Beam: Will poor get care they need?

By By Jim Beam / American Press

The poor and low-income residents of

Louisiana who can’t afford to purchase health care insurance have to be

wondering whether

they will have a place to go when they need medical care.

President Obama’s Affordable Care Act offers them a couple of


but Gov. Bobby Jindal has decided the state isn’t going to

participate in those key provisions.

Obamacare is designed to expand

Medicaid, the federal-state health care program for the poor. However,

Jindal considers it

will be too costly three years down the road when federal funding

drops from 100 to 90 percent. The second major feature of

the health care reform law sets up state exchanges where

low-income residents can buy insurance with the help of government

subsidies. The governor wants no part of that either.

OK, so if you can’t get on Medicaid,

where do you go when you get sick? You do like the poor in Louisiana

have been doing

for generations — you go to a charity hospital. Or maybe you

don’t. Jindal is in the process of redesigning the charity hospital

system by turning those operations over to private hospitals, and

their emergency rooms may be your only alternative.

Can those private hospitals take on the additional patient load? There is no definite answer to that question, but there are

plenty of opinions on both sides of the issue.

Dr. Fred Cerise, former director of the LSU system that manages charity hospitals, said this week the Medicaid expansion that

Jindal doesn’t like would help many uninsured Louisiana residents at a time when the state is cutting back on services at

charity hospitals.

Louisiana has some serious health care challenges, Cerise said in a piece appearing on The Atlantic’s web site. He said the

state has the fourth highest number of uninsured in the country, is among states with the highest cost and lowest quality

outcomes for patients with Medicare and is among states with the highest rates of tobacco use, obesity, poverty and infant


If there was ever a state that desperately needs some help with its health care programs, Louisiana certainly seems to fit

the bill perfectly.

However, Jindal administration

officials think they have the health care situation well in hand. And

you can be sure they

aren’t going to give Cerise any credibility. They relieved Cerise

of his duties, claiming he refused to modernize the way

the state’s public hospitals are operated. State officials also

insist private hospitals will improve care at the former charity


We can only hope they are correct, because lives hang in the balance.

Let’s talk for a minute about those insurance exchanges for low-income residents. Half of the 50 states have turned them down,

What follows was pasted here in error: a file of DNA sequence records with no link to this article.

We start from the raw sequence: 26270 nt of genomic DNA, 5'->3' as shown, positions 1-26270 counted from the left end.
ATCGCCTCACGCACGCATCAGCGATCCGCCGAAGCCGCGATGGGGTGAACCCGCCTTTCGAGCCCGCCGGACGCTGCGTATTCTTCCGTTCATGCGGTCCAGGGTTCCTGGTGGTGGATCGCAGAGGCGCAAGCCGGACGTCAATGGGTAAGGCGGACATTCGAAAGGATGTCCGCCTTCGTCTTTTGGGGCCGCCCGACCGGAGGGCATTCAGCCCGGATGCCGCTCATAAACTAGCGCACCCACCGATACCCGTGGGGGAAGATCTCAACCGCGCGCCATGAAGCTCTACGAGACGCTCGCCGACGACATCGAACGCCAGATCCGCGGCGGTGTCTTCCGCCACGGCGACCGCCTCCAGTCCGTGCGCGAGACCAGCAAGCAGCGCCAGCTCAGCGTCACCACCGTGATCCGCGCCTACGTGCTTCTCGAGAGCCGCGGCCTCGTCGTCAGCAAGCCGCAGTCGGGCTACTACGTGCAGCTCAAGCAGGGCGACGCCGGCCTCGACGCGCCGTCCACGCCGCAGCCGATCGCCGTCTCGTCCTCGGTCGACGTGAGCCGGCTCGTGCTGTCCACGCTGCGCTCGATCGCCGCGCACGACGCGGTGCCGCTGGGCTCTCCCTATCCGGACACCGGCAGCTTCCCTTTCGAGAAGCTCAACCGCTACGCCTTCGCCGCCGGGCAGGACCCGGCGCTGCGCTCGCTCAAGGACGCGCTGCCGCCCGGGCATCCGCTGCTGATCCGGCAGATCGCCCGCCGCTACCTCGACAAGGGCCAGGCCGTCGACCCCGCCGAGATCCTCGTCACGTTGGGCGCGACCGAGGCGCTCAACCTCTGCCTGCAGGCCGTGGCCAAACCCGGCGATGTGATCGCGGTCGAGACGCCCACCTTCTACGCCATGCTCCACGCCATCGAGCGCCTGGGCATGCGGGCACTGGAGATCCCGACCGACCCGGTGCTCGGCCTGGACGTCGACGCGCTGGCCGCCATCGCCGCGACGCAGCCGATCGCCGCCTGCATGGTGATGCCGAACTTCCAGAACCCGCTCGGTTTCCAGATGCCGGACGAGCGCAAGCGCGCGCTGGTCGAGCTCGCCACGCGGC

so the federal government will operate exchanges in those states. Louisiana is unique because of its high poverty rate and

the question is whether the feds can set up a health insurance exchange tailored to the state’s needs.

U.S. Sen. Mary Landrieu, D-La., asked Jindal to participate in those exchanges rather than let the federal government do the

job. And she made a good point.

“As a strong states’ rights advocate, it seems you would surely want to retain this flexibility for Louisiana,” Landrieu said.

Others argue that consumers won’t

notice much difference in the state-run vs. federally operated insurance

exchanges. An Associated

Press poll done in November found that 63 percent of Americans

want states to run the exchanges, while 32 percent favor federal


James Varney, a conservative columnist

for The Times-Picayune and, defends Jindal’s decision to let

the feds run

the insurance exchange in Louisiana. The governor is with the

“overwhelming majority,” he said, and added, “It’s (the exchange)

probably not practical; I can see why a lot of states decided to


Obama’s re-election ensures his health

care reform act is here to stay. Whether it is a lifeline for the

nation’s poor and

low-income residents or is destined to fail remains to be seen.

The best the reluctant states can do is try to make the best

of what they think is a bad situation. Some think Obamacare is a

good deal for Louisiana; others don’t.

Ron Pollack, executive director of

Families USA, called Louisiana “one of the biggest winners of the

Affordable Care Act.”

He said the state has one of the highest percentages of low-income

workers who would qualify for Medicaid under the act and

those costs would be picked up by the federal government during

the first three years of the program.

U.S. Rep. Bill Cassidy, R-Baton Rouge, and a practicing physician, said the money isn’t there, whatever the cost.

“Our state is cannibalizing every other

part of the budget to pay for Medicaid,” Cassidy told The

Times-Picayune. “This is

before the additional $1.8 billion over 10 years required for the

state portion of this expansion. How much higher does tuition

have to go? How much lower does funding for K through 12 have to

go? How many more prisons have to be shuttered, how many

roads and bridges will not be built or updated in order to do


Trying to determine which side is right on these critical health care issues is virtually impossible at this point. It’s simply

too early to tell. Meanwhile, pity the poor and low-income citizens of Louisiana who are wondering whether they are going

to be denied health care advantages soon to be enjoyed by their counterparts in other states.

• • •

Jim Beam, the retired editor of the American Press, has covered people and politics for more than five decades. Contact him at 494-4025 or